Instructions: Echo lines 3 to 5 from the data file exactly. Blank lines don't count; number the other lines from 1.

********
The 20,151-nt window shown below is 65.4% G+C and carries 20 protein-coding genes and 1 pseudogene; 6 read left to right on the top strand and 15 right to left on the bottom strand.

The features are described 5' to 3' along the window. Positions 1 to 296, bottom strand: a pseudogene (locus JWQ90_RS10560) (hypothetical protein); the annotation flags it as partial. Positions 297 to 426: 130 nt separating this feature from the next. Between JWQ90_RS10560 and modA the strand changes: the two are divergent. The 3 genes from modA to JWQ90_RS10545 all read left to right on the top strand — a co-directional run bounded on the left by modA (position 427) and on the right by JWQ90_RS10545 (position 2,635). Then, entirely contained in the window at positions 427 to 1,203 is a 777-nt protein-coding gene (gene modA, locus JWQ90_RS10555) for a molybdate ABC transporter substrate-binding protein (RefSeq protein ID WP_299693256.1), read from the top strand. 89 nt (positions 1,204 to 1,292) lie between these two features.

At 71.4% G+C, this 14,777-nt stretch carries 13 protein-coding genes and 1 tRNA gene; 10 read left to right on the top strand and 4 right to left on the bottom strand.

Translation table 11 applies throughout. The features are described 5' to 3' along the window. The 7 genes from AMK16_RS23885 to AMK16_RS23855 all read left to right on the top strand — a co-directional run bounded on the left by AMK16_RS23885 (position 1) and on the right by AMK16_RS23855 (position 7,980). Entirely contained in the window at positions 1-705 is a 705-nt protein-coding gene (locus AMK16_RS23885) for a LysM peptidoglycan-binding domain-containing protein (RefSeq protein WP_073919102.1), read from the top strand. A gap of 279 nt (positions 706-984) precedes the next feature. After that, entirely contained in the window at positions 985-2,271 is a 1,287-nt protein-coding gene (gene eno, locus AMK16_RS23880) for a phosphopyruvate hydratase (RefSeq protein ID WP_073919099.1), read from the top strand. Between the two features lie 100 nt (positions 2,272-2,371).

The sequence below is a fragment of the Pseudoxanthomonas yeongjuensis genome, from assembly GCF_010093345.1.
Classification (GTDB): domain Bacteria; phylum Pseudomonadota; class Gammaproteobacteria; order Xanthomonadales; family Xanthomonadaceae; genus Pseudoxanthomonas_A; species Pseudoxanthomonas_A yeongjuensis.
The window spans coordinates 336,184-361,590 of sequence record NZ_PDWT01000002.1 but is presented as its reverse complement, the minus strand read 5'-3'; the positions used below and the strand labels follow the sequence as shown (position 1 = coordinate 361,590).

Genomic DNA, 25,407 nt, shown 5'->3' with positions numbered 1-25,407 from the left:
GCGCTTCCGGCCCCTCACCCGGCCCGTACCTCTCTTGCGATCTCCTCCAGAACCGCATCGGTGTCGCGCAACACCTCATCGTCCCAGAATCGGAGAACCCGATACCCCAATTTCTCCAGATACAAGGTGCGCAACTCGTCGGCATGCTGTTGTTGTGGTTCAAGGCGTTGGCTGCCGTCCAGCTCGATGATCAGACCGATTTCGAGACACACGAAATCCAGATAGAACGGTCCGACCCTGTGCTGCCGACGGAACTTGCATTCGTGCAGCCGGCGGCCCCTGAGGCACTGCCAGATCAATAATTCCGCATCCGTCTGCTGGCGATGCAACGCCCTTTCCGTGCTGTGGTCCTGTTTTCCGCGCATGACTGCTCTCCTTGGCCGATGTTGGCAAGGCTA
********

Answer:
At 71.4% G+C, this 14,777-nt stretch carries 13 protein-coding genes and 1 tRNA gene; 10 read left to right on the top strand and 4 right to left on the bottom strand.

Translation table 11 applies throughout. The features are described 5' to 3' along the window. The 7 genes from AMK16_RS23885 to AMK16_RS23855 all read left to right on the top strand — a co-directional run bounded on the left by AMK16_RS23885 (position 1) and on the right by AMK16_RS23855 (position 7,980). Entirely contained in the window at positions 1-705 is a 705-nt protein-coding gene (locus AMK16_RS23885) for a LysM peptidoglycan-binding domain-containing protein (RefSeq protein WP_073919102.1), read from the top strand. A gap of 279 nt (positions 706-984) precedes the next feature. After that, entirely contained in the window at positions 985-2,271 is a 1,287-nt protein-coding gene (gene eno, locus AMK16_RS23880) for a phosphopyruvate hydratase (RefSeq protein ID WP_073919099.1), read from the top strand. Between the two features lie 100 nt (positions 2,272-2,371).

The sequence below is a fragment of the Pseudoxanthomonas yeongjuensis genome, from assembly GCF_010093345.1.